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Code Segment Time




There is a code. How to find out his execution time in M.Sekunda or even less? I can not find anywhere (help, please. Code short, conventional time functions or simple timers do not react.

(start of timing)
// code
(End of time reference)

Thank you for your attention!

Answer 1, Authority 100%

The first answer is the easiest to fulfill, it can still be easier
Clock () To be in the library “Time.h”

int t = clock ();
COUT & LT; & LT; CLOCK () - T & LT; & lt; Endl;

Answer 2, Authority 100%

# include & lt; windows.h & gt;
  QueryPerFormanceCounter (& amp; T1);
  // Program
  QueryPerFormanceCounter (& amp; T2);
  QueryPerFormanceFrequency (& amp; f);
  Double sec = double (T2.QuadPart - T1.QuadPart) / F.Quadpart;
  COUT & LT; & LT; "\ Ntime" & lt; & lt; sec;

Answer 3, Authority 50%

I used for such purposes GetTickCount . This is not milliseconds, these are tech processor. On each individual car, you can write a simple program that will measure the number of ticks per second.

Answer 4, Authority 50%

Use GetTickCount as follows

dword t = gettickcount ();
// Vasche Code
T = GetTickCount - T;
COUT & LT; & LT; T & LT; & LT; "MS" & lt; & lt; Endl;

But you need to remember that the real accuracy is 10-50 ms (depends on the accuracy of the timer).
If you need more precisely – then rdtsc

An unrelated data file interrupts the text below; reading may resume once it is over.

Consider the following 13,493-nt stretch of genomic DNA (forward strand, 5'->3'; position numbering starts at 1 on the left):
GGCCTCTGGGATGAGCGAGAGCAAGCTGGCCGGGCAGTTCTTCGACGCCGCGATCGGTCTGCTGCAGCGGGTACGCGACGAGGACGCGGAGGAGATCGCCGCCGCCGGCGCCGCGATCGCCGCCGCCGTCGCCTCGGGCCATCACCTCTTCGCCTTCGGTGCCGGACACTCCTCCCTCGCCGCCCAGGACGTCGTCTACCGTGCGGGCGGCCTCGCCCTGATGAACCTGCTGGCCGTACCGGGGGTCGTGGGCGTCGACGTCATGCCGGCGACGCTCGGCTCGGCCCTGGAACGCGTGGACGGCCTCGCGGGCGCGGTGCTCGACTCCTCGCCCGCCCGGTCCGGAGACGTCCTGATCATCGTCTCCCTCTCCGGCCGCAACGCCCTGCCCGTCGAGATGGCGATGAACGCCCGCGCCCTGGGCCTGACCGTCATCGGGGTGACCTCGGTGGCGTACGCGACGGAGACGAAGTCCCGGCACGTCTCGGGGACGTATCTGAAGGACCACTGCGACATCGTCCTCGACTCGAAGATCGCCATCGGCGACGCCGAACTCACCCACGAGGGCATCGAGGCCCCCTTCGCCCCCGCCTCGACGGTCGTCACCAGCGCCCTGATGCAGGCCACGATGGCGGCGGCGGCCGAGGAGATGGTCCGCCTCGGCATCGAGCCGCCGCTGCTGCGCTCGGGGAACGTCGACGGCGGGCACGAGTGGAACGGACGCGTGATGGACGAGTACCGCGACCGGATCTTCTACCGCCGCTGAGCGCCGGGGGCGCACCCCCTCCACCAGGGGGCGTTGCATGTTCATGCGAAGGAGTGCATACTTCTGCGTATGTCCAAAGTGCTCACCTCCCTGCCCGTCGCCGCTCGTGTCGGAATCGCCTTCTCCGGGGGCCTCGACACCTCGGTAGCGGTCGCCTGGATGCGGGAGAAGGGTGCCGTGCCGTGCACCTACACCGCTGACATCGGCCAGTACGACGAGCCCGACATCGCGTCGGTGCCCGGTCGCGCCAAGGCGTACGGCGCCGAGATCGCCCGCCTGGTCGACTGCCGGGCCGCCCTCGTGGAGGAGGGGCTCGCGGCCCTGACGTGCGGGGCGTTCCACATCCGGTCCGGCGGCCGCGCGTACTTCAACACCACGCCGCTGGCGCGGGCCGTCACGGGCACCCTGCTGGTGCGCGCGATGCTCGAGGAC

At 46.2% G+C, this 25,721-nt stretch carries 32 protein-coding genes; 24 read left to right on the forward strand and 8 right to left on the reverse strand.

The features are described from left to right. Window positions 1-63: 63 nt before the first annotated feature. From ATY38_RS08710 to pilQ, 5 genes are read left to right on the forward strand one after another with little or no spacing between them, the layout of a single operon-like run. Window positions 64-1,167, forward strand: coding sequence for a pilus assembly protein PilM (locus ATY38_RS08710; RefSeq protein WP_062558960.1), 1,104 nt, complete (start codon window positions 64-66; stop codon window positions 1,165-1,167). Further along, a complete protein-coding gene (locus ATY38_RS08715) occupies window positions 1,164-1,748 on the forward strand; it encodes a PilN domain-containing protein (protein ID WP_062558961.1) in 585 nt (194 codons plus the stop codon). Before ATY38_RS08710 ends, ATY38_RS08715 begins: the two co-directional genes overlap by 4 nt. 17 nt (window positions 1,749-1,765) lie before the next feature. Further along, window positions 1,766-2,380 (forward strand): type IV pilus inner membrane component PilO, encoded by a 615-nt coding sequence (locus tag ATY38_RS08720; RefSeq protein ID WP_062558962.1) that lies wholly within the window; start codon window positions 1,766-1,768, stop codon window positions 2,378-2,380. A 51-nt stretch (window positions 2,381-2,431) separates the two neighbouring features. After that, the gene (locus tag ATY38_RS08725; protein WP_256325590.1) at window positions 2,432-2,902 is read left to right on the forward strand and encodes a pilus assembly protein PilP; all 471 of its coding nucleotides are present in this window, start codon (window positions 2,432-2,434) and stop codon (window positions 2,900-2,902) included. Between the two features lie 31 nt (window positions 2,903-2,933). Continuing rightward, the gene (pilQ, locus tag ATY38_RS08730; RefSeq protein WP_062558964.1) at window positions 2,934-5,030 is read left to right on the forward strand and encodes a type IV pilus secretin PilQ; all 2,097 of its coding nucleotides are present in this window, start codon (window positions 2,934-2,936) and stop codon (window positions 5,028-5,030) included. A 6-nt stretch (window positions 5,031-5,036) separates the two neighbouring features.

Answer 5, Authority 50%

I can advise several options:

  1. Standard C-timers, but for Pts. Quick Code will have to make it (i.e. code) cyclic so that the opening time can be measured, and then divided by the number of cycles.
  2. Use the exact OS-specific timers, such as queryperformancefrequency .
  3. Use a third-party library. As an example, I can bring the FFTW library, in which there are functions for calculating short periods of time (ticks).

I would choose the first option.


Something like this:

# include & lt; time.h & gt;
const Size_t Cycles_Max = 10,000;
clock_t t0 = clock ();
For (Size_t i = 0; i & lt; cycles_max; ++ i)
// Measured code
clock_t t1 = clock ();
// Average time of performing one cycle, in sec.
Double Time_seconds = (T1-T0) * Clocks_per_sec / cycles_max;

Answer 6

Write a method that returns the current time, put it at the beginning of the program, and at the end to call again and this time takes away from the initial one – there will be a difference. Or use profiler.

Answer 7

One of the options for the extreme case. You can create the second low-priority stream, and it is looped, for example, to perform

int flag = 1; ///////////////// this is better to make a global variable
  REGISTER INT I = 0; // I write in the PERCA register, to accelerate, but it is strong
           // loads the system
  While (True) {
  SLEEP (1);
  I ++;
  if (0 == flag) break;}

This option is not the best, but working. At the same time, in the stream closing function, change the value of the Flag variable to 0. The value I will respond to milliseconds. Code of work with threads is in Google =) …

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